Similar to the physical world, the value behind virtual land is derived by its location, parameters, and content. Let’s take a look at the photos below.
We have a massive skyscraper in Manhattan on the left side and a very small single-family home located in let’s say, middle-of-nowhere Ohio on the right.
The location on the left side is Manhattan, one of the most densely populated places on earth, in contrast to the sparsely populated town in Ohio on the right side. Obviously, the Manhattan location will be much more valuable. How does location relate in the virtual world where transportation costs and time are generally zero or near zero? Locations near where players spawn are generally quite valuable because they receive the most “foot traffic.” Also locations near guilds, DAOs, or other entities that are active and generate content can generally drive the whole value of an entire area. A great example would be the Gangnam district in Cryptovoxels. This district was bought by a group of builders who created a Gangnam-style theme around the neighborhood and the entire value of that neighborhood increased in value.
The content is really what type of structure exists on that piece of land. If there are two plots of land with the same size, but one plot has a skyscraper and the other has a single-family home - obviously the skyscraper plot will be worth much more. In the context of virtual worlds, if I created a building - it would be simple, small, and not very impressive because I am not good at building. But if a company like VoxelArchitects created a building, then that piece of land would instantly be more valuable than before because the quality of their builds is unmatched.
A VoxelArchitect virtual building in Cryptovoxels.
Parameters are essentially the zoning laws surrounding your piece of land. What is the height, width, and length that you are allowed to build on your piece of land? If I am allowed to create a tall skyscraper on my land it will be more valuable vs if I am only allowed to create a two-story building. In the context of virtual land, the Frankfurt neighborhood in Cryptovoxels commands a large premium over most other lands in that world because those plots of land allow for the tallest buildings.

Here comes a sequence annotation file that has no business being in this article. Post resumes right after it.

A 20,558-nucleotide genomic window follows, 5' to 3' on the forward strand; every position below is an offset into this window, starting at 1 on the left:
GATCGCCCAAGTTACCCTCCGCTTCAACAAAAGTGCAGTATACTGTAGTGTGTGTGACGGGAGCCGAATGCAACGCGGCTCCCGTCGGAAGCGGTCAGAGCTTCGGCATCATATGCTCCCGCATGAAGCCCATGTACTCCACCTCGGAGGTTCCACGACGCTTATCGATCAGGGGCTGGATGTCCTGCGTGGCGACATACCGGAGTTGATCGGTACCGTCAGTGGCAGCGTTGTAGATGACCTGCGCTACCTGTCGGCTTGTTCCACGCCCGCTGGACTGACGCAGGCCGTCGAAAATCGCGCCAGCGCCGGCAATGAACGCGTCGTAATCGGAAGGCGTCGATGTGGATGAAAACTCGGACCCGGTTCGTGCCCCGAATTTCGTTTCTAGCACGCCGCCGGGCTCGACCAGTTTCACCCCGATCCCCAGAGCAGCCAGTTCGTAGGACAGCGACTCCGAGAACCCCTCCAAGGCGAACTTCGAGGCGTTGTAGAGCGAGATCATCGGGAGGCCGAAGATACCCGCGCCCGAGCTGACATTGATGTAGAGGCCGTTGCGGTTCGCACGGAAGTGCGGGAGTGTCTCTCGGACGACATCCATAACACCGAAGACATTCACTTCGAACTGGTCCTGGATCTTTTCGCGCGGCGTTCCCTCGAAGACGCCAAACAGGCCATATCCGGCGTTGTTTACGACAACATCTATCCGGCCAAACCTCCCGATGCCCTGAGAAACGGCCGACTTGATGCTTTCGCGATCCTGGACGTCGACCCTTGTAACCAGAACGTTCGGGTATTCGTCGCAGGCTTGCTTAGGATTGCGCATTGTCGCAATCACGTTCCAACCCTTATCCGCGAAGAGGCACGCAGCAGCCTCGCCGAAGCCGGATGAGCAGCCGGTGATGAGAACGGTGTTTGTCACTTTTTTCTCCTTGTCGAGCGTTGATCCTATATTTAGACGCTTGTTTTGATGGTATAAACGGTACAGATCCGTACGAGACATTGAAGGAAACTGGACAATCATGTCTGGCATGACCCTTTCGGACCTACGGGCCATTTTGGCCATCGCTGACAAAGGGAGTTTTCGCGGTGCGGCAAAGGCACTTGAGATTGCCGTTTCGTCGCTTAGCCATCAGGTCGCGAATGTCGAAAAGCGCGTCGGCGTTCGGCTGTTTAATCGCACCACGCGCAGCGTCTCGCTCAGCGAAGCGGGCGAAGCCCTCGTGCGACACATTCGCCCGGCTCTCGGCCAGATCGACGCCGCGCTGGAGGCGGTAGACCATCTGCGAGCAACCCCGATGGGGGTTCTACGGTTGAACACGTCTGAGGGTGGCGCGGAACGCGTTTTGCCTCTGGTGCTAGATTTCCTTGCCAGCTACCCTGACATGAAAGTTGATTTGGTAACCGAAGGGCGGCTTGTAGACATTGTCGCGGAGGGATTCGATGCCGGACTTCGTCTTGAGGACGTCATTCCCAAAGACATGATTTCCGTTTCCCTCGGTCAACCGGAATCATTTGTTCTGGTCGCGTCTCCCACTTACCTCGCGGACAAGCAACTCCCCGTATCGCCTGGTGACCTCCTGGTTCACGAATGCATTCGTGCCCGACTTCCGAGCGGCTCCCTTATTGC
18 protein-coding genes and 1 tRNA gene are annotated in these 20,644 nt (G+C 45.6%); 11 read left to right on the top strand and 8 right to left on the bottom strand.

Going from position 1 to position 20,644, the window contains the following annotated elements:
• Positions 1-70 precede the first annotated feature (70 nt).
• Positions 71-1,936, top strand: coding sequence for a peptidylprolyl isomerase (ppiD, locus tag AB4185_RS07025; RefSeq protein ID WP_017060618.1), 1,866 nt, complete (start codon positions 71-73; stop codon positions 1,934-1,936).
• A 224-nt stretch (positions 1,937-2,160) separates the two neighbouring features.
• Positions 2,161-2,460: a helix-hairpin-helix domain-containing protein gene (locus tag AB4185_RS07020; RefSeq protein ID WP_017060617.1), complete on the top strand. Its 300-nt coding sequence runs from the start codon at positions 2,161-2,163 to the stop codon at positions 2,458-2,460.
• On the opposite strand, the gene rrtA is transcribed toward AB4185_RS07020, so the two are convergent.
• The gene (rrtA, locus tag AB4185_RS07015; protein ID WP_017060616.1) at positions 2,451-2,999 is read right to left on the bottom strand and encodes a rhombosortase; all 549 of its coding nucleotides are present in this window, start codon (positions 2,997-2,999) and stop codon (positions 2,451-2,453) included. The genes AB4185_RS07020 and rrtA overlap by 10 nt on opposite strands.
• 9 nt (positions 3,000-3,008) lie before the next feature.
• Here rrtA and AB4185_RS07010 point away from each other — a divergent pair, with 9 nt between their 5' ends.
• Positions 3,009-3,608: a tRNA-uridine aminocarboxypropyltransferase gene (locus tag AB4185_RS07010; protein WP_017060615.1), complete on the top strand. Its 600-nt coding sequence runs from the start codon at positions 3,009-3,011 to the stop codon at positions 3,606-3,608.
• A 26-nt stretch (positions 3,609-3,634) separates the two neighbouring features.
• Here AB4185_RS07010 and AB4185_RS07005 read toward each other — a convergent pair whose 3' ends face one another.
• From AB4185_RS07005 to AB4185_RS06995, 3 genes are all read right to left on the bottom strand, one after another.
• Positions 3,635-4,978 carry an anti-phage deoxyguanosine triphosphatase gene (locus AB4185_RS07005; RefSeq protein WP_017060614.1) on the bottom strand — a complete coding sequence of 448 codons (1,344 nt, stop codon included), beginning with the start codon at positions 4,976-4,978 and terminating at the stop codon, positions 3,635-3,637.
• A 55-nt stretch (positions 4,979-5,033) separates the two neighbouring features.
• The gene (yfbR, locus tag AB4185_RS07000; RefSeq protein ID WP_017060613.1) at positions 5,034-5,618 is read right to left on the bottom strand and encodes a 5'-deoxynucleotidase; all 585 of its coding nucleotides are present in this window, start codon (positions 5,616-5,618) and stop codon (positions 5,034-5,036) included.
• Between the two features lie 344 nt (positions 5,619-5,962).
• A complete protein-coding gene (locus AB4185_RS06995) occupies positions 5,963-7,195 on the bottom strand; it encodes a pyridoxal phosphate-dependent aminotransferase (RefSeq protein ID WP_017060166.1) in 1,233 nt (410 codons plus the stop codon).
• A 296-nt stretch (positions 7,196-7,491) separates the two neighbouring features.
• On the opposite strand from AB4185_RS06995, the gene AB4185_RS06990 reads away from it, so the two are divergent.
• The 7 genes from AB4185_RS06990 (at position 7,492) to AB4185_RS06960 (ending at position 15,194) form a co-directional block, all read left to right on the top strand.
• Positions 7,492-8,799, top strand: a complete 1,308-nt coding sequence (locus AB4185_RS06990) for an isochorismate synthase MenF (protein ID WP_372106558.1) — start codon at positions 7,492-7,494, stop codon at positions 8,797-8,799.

The value behind crypto art is derived from the artist’s reputation and brand.
Imagine an alternative universe where this beautiful painting by Banksy was actually created by myself, Andrew Steinwold, the NFT guy. I show it off to all my friends and family, everyone thinks it’s really cool and is very proud of me. I put it up for sale and fetch a handsome $20.
Now imagine the world of today where Banksy releases this exact same art piece. It immediately sells for +$1MM. Sure it is a really cool piece of art, but the reason why it can command a sale price of $1MM is that it was created by the world-renowned artist Banksy. Banksy commands a much higher price than me because I have zero brand recognition and no historical track record of creating pieces of art.
Saying that the value of art is completely reliant on an artist’s brand and reputation is definitely controversial but it’s just the framework that I use (other people are free to use any framework that works for them). To balance out my very black and white methodology, let’s look at what factors Sotheby’s uses when they look to value art.
Sotheby’s valuation factors:
How do we adopt Sotheby’s valuation metrics for the digital world? I wrote a blog about that here. While I think Sotheby’s valuation methodology is valuable, I am going to stick with my ultra simplified version of focusing on the artist’s reputation and brand as the main factor driving value to the art.
Other NFT Markets
The above-listed markets are the main sectors within the NFT ecosystem but no doubt more markets will emerge and when they do, I will have to update this blog and develop new theses on what is driving value towards those assets.